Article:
My roommate who studies physics once showed me the leftovers of an interesting experiment:

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They filled up those metal balls with water and then froze it. The water expanded and with all of its power blasted away the metal shells. Amazing stuff.

But I came up with a question he couldn't answer with confidence when I saw that.

All of these "balls" are imperfect. They have different materials all over the place. Let's say they're mostly some metal $m$, but at no point is there exclusively any $m$, there are always other things (oxygen, hydrogenparts out of the air, ...), therefore those spheres can sustain different pressure levels at different parts and in one part or another, they will crack first and release all the energy. At least I imagine it that way and I cannot think of any other way.

But now imagine you had a perfect ball of metal like those. Every nm² and smaller is exactly as durable as any other one. And then you did the same experiment: at which point would the metal first start to crack? Would it crack at all without any differences in structure?

Wouldn't a perfect children's balloon then be able to stand any pressure from the inside without breaking? That seems paradoxical to me, but logical if my assumption is true that the balls only break at a certain point because that point cannot handle as much pressure as the other points

Does anybody know the answer? It would really interest me.

  • $\begingroup$ a perfect sphere is something that, in reality, is nearly impossible to achieve. Even so, one could still invoke quantum fluctuations to argue that eventually the sphere will break as a consequence of a spontaneously broken symmetry. $\endgroup$
    – Phoenix87
    Jan 3, 2015 at 17:34
  • 1
    $\begingroup$ There is no such thing as a perfect sphere. Things that don't exist can't break. They can't do anything, really. $\endgroup$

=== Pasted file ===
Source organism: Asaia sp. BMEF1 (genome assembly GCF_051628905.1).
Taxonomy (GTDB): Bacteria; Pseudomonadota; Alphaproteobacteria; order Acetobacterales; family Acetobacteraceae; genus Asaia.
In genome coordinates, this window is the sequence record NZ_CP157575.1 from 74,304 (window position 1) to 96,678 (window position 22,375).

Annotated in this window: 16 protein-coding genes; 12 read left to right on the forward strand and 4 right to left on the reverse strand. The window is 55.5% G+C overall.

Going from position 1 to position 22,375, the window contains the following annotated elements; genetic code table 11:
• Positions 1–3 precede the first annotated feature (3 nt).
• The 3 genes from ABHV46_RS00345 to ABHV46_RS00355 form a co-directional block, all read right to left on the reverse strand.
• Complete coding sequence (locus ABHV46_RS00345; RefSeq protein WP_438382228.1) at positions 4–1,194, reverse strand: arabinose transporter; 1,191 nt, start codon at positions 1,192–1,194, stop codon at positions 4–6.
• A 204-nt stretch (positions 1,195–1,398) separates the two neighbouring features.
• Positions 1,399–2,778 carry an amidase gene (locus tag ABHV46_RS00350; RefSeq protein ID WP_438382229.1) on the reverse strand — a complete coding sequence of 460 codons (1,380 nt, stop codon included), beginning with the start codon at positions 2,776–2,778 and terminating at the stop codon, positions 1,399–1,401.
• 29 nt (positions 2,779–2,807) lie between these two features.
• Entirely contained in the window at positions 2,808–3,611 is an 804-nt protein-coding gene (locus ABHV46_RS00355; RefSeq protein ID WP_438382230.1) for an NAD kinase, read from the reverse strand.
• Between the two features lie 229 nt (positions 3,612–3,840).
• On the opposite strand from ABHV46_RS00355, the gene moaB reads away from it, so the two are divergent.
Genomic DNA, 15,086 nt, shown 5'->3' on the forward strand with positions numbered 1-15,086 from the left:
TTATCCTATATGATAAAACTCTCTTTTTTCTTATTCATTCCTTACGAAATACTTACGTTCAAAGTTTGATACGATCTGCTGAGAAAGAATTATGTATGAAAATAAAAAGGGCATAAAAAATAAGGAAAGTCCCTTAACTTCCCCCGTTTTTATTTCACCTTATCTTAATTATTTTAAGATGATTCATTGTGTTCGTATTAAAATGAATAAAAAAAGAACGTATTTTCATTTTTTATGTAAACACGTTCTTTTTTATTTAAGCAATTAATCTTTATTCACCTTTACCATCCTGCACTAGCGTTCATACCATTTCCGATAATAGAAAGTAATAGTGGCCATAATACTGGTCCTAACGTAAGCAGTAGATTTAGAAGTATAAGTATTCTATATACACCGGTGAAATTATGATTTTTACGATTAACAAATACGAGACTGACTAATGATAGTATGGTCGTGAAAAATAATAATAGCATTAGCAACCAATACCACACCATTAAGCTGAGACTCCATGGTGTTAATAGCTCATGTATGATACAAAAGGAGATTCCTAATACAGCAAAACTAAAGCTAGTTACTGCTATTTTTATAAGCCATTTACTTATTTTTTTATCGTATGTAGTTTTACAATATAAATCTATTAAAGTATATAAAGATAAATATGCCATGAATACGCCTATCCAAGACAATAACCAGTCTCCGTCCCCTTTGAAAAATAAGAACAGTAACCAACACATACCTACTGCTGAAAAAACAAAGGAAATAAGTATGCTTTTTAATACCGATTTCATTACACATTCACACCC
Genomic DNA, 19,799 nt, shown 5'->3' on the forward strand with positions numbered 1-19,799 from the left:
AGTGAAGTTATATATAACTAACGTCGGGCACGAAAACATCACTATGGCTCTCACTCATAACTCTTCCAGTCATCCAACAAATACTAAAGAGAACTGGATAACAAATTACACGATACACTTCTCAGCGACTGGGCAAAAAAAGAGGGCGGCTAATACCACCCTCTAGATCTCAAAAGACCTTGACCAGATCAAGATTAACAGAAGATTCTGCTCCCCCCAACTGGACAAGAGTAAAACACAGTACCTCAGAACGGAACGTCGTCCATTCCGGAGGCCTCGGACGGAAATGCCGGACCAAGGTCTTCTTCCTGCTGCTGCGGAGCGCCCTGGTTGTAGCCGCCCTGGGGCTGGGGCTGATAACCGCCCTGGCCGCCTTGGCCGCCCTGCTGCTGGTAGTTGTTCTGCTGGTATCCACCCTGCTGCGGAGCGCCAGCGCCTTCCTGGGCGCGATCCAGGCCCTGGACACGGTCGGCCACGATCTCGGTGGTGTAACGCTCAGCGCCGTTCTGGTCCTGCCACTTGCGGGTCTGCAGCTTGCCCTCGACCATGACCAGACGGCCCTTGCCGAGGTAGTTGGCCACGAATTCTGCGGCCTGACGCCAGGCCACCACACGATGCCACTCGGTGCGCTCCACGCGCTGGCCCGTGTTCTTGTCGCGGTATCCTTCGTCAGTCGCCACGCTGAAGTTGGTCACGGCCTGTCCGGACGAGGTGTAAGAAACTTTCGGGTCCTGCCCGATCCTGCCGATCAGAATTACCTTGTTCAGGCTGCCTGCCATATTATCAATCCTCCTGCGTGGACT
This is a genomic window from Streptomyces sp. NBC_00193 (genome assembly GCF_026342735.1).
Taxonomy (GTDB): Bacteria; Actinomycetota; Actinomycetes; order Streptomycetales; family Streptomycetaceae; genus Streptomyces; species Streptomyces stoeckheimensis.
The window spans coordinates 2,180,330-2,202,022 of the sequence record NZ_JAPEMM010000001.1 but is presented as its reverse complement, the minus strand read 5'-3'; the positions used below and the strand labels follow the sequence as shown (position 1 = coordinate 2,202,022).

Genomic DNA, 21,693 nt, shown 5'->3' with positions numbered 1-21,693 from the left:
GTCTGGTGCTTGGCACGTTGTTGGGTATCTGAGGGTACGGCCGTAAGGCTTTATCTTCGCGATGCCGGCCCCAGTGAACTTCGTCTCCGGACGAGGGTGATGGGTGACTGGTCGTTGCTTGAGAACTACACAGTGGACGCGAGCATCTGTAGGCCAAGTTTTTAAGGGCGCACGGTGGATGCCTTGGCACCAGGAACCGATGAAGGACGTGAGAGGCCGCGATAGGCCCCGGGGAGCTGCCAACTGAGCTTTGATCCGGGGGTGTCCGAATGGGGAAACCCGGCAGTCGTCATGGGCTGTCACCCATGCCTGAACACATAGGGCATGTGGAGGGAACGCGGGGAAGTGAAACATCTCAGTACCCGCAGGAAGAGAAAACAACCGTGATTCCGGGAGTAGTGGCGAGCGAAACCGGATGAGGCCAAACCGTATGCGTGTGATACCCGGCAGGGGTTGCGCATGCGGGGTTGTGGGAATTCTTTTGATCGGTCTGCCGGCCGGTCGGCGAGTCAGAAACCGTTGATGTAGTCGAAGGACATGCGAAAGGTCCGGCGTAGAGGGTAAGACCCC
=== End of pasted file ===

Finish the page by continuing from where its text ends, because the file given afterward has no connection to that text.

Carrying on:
– CuriousOne
    Jan 3, 2015 at 17:35
  • $\begingroup$ There will always be a defect somewhere in the molecular structure. $\endgroup$
    – Kyle Kanos
    Jan 3, 2015 at 17:37
  • $\begingroup$ creating a perfect ball isnt practical , There would be some form of void/dislocations or defects always. So there would be always some crack initiation point due to imbalance in local strain fields. If indeed a perfect sphere is created then it should break at all points(each atom to atom). You should read about single crystals $\endgroup$
    – Gowtham
    Jan 3, 2015 at 17:38

2 Answers 2


Well I think the problem won't be in the sphere no matter how perfect it is. It will probably brake relatively random. That would be caused the way the water freezes, because it can't freeze "perfectly". some areas will freeze faster than others be that to gravity, temperature layering of the freezing liquid, or the movement of molecules in it.


According to classical non-statistical mechanics, if such a perfectly symmetric sphere existed (I think such symmetry might not be possible even in theory because every material consists of particles), the sphere would not break. In practice, however, the sphere would at some point become unstable to deformations. Micro-scale deviations of symmetry, caused by effects such as non-zero temperature or even quantum effects (as pointed out by Phoenix87), would amplify almost instantaneously to macro-scale breaking of the sphere.


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